A few years ago I had an editorial published strongly and positively advocating a circulating presidential commemorative dollar program. Now with it actually realized, my feelings are more mixed and muted.
The design of the coins so far is disappointingly token-like. After the real promise shown by the various depictions of Thomas Jefferson on the nickel over the past few years, most, particularly the 2005 five-cent coin, with the unique close-up of Jefferson’s face flowing from the edge of the coin and handwritten “Liberty,” the Presidential dollars so far have returned to the unimaginative centered portrait with standard typeface inscriptions. The reverse also disappoints. The view of the Statue of Liberty is nice, but the “$1” and the interior circle around the inscription makes the coin look like a cheap token.
Moving the date and mottos to the edge of the coin was innovative, but ill-considered. The date missing from the design contributes to the coin looking like a token. In fact, twice recently, when I presented the coin for payment to cashiers not familiar with the new design, they said it could not be a real dollar coin because there was no date! And putting “In God We Trust” on the edge of the coin has needlessly engendered political complaints. In retrospect, perhaps only putting “E Pluribus Unum” on the edge may have been a better move.
But beyond these pedestrian design concerns, the harsh reality is that the use of these coins in daily commerce is close to non-existent. Except from the stamp vending machine at the post office, I have yet to receive even one presidential dollar after a purchase or a bank withdrawal. In fact, it has been months since I even received a Sacagawea dollar.
Every time I go to the bank to make a withdrawal, no matter how much I take out, I never receive a dollar coin without specifically asking for one. At a business, even if I see a dollar coin in the cash register, I also never am given one in change without asking.
And therein lies the paramount problem with the circulating dollar coin. While the continued production of the dollar bills is an issue, the greater problem is that the key primary originating circulators of coins — banks and businesses — are not using the dollar coins in their transactions with the public.
For the dollar coin to really enter circulation, the mindset of banks and businesses with regard to these coins must change. It must become automatic that tellers and cash register attendants both stock the coins and hand them out to customers with every transaction. That is not to say that a customer should be given an unwieldy handful of eight or nine dollar coins — but when a transaction requires a dollar or two to the customer, yes, dollar coins must be used without the customer asking.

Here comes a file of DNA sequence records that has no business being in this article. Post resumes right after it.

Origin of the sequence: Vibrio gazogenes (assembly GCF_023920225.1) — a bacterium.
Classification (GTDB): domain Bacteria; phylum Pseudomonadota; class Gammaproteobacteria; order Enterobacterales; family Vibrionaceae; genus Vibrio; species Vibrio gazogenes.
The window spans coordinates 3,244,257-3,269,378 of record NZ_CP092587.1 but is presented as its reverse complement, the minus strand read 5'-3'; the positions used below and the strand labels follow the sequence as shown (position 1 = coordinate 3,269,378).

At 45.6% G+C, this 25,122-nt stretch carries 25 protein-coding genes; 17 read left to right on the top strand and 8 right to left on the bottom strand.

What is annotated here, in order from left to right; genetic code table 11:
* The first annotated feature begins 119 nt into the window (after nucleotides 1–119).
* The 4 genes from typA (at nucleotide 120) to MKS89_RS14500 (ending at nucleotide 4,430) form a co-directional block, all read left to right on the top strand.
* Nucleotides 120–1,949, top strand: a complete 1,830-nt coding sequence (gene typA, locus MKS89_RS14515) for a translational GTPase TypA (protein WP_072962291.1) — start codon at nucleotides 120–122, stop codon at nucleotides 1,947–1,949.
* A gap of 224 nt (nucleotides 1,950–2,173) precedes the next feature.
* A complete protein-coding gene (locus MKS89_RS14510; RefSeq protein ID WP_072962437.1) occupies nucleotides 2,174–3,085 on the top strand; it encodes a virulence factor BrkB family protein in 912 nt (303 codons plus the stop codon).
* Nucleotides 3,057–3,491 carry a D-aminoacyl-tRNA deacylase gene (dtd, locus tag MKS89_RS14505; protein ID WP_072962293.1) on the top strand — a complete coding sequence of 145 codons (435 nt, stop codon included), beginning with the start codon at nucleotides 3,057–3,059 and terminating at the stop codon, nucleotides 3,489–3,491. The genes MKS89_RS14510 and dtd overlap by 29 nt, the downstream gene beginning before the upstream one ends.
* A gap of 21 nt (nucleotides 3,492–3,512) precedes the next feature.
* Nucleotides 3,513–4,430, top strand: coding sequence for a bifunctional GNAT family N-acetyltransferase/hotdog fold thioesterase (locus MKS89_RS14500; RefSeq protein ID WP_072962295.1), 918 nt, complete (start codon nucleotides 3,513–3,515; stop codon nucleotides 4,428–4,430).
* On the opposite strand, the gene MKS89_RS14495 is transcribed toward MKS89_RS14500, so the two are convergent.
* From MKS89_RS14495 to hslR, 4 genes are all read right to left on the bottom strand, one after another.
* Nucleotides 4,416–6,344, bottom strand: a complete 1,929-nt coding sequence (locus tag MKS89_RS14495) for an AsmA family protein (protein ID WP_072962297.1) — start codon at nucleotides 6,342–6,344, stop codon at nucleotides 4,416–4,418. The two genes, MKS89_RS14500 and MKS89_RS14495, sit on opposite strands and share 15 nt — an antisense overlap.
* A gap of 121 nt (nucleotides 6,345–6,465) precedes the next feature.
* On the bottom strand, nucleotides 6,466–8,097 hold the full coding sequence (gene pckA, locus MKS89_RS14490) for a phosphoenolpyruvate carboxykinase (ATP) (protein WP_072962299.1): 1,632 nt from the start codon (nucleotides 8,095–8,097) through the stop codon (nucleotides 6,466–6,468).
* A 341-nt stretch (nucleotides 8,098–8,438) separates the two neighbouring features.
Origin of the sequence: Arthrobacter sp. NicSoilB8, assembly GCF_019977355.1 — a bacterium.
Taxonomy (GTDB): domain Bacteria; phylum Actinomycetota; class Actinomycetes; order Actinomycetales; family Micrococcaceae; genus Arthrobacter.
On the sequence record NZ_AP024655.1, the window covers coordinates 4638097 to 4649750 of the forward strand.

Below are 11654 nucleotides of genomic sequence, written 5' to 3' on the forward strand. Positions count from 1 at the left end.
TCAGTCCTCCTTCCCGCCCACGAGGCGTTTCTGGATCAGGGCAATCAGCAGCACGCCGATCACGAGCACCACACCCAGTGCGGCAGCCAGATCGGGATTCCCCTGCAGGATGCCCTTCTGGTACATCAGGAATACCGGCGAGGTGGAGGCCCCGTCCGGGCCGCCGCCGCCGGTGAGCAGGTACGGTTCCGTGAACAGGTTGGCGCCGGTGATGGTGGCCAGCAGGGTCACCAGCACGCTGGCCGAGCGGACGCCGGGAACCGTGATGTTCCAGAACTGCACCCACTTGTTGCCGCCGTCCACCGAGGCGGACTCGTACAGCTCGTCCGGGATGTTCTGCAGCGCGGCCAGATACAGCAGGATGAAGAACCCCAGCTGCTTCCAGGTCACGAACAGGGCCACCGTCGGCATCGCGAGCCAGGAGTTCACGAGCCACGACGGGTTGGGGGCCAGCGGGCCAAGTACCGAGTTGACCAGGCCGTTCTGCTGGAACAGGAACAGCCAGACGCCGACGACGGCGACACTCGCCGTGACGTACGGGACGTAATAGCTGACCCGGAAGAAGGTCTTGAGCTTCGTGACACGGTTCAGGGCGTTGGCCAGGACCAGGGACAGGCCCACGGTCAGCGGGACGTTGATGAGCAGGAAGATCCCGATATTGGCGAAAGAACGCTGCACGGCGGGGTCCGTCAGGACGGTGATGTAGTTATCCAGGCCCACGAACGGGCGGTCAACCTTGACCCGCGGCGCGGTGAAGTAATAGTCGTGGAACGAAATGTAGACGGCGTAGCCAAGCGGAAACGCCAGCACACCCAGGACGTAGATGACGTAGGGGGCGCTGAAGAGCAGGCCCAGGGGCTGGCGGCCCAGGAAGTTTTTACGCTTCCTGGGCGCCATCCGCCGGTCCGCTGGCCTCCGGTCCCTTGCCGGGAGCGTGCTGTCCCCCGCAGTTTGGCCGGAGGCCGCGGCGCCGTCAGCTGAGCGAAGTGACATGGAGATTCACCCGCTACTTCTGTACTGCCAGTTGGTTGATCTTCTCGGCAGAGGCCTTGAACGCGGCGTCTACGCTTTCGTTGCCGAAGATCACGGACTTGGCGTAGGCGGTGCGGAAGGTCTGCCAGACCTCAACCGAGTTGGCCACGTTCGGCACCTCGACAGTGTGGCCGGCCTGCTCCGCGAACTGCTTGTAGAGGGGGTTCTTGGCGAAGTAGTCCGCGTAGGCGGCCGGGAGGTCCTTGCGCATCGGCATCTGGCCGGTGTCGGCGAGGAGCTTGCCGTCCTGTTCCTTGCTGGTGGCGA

This is not contrary to the public desire. Almost everyone I know among the general public has told me they like the dollar coins: they are much easier to use in vending machines than worn out dollar bills or using literally handfuls of quarters. But their chief complaints include vending machines (including car washes and laundromats’ washers/dryers) that do not take the dollar coins, and that the coins seem never to be available in general day-to-day commerce. The fact is, that if banks and businesses regularly give out dollar coins, people will use them. But the government and Mint needs to develop incentive programs for the banks and businesses and ATM machines to stock and disburse these coins. The public knows about the coins — the problem is the banks and businesses are not using them.
And clearly the dollar coin is the future of coinage in the United States. Recent commodity inflation has pushed the price of minting cents and nickels above their face value. Seigniorage on the dollar coin remains healthy. Inflation drives prices up, so coins of higher denomination become of more practicable use.
If such measures are not soon taken to encourage the greater use of the dollar coin, storage vaults may soon be drowning in untold tens of millions of dollar coins. With the legal requirement to produce at least thirty-nine different presidential dollar coins for the deceased presidents, as well as annually produce a defined quantity of Sacagawea design dollars also, there is potential for immense pile-up of the coins in storage vaults if they are not gotten into circulation. History shows this has been a recurring problem with dollar coins: unused Morgan and Peace silver dollars minted from 1879-1935 languished in storage until the 1960s; the supply of the publicly rejected Susan B. Anthony dollars minted from 1979-1980 were not exhausted until 1999, when another mintage was made that has also seen little circulation. Are we again headed down that path of storage facilities drowning in stored dollar coins?
David Allen Hines is a collector from Kignston, Pa.
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